Over the course of 2021, The Great Resignation became part of our vernacular: The U.S. Department of Labor pointed to the fact that people were quitting in record numbers.
Months later, this trend evolved. It was not a singular event or a moment in time, with data points showing a more nuanced, prolonged situation. It’s a COVID-19 pandemic ramification that will influence employers and employees for quite some time. According to a LumApps survey, 63% of respondents in the U.S. said that they have at least considered a new career over the past year. This doesn’t necessarily mean they are considering a new employer: Predictably, 44% of employees said they would consider staying at their job if given more flexible working arrangements or the option to work from home.
The reevaluation of work, and other aspects of life, is now deemed The Great Reflection, and it will have a major impact on employee retention and recruiting in 2022. As learning leaders work to retain top talent, it goes beyond trivial job perks: It’s about prioritizing the employee experience and reflecting on work culture.
Reflection Starts With Retention
A high number of resignations equals a wider collection of available talent. A Harvard Business Review article says that there’s an opportunity to retain employees who are considering leaving. Employers should not be discouraged by these latest trends, and should take advantage of the current situation when possible. The article cites data showing that employees who are looking for a new employer would prefer to stay where they’re at. What are they looking for, then? The top answers for what companies can do to influence workers to stay weren’t surprising.
Salary is always going to be a top factor for retention, so paying competitive salaries should be a priority. However, flexibility and career paths are other areas companies can focus on without having to shell out raises. Flexible working arrangements require a mix of organization, office layout adjustments and leveraging out-of-the-box calendar features. Giving employees the option to work from home proved to be sustainable during the pandemic for many organizations, and has become a long-term solution for many.
Although promotions often come with pay raises, employers can meet employees halfway by offering them learning and development (L&D) opportunities. Giving employees the chance to learn a new skill on the job or sharpen their skills for an internal move gives them a reason not to look elsewhere for career growth.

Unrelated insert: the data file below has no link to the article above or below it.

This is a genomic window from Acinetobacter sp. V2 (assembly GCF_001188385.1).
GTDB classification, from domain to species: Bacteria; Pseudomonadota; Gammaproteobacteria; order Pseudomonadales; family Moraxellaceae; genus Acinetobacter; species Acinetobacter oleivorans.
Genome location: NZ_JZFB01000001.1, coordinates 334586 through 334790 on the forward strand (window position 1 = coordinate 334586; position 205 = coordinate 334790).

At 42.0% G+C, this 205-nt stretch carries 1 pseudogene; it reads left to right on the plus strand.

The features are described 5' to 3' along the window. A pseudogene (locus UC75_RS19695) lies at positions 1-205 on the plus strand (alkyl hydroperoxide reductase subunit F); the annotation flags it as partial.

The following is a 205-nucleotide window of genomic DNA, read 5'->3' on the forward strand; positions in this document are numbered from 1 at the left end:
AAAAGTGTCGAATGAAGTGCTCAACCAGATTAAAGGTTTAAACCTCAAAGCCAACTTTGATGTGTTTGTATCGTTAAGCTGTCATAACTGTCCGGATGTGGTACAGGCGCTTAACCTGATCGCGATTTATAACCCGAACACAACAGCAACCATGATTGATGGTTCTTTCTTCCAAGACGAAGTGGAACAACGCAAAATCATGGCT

Learning Opportunities to Attract Top Talent
On the recruiting side, employers must find ways to gain a competitive edge. Many employers recognize the importance of learning opportunities and have included them in the organization’s strategy to attract new talent — this is where chief learning officers can really shine.
Learning opportunities provide employees with the ability to grow their career and explore personal passions. Employees can have an outlet to merge their values with work. If they are interested in making a difference, providing leadership coaching can help them join a non-profit board, eventually. Perhaps, more importantly, learning initiatives allow employers to respond to The Great Reflection directly. They can utilize the common denominators that have caused employees to interview for positions at their company by developing comprehensive professional development programs to nurture the next round of talent.
Employees who are rethinking their life and careers will benefit by having ample learning opportunities available to them.
Build Purpose-driven Environments
Forward-thinking human resources (HR) and learning professionals should consider strategies that go beyond resignation trends. The idea of creating a purpose-driven work environment has become a bigger force in recent years, and the pandemic only accelerated this trend.
According to the MIT Sloan Management Review, 72% of managers strongly agreed that it is “very important” to them to work for an organization with a purpose they believe in. Whether you’re building retention strategies or a recruiting plan, tying the company mission around something meaningful is an ideal strategy. For example, Southwest Airlines ranks No. 30 on Glassdoor’s Best Places to Work list, which is higher than any other airline. Its success is largely due to placing an emphasis on culture and empowering workers to care deeply about their work and find purpose in their roles. Training professionals can work this concept into their curriculum by performing a “why” exercise to identify words that are repeated. Honest and clear feedback also plays a role, as it allows for employees to feel a genuine connection and commit to a clear purpose.
By joining The Great Reflection, learning officers can build workplaces that nurture the next generation of employees and focus on the employee experience.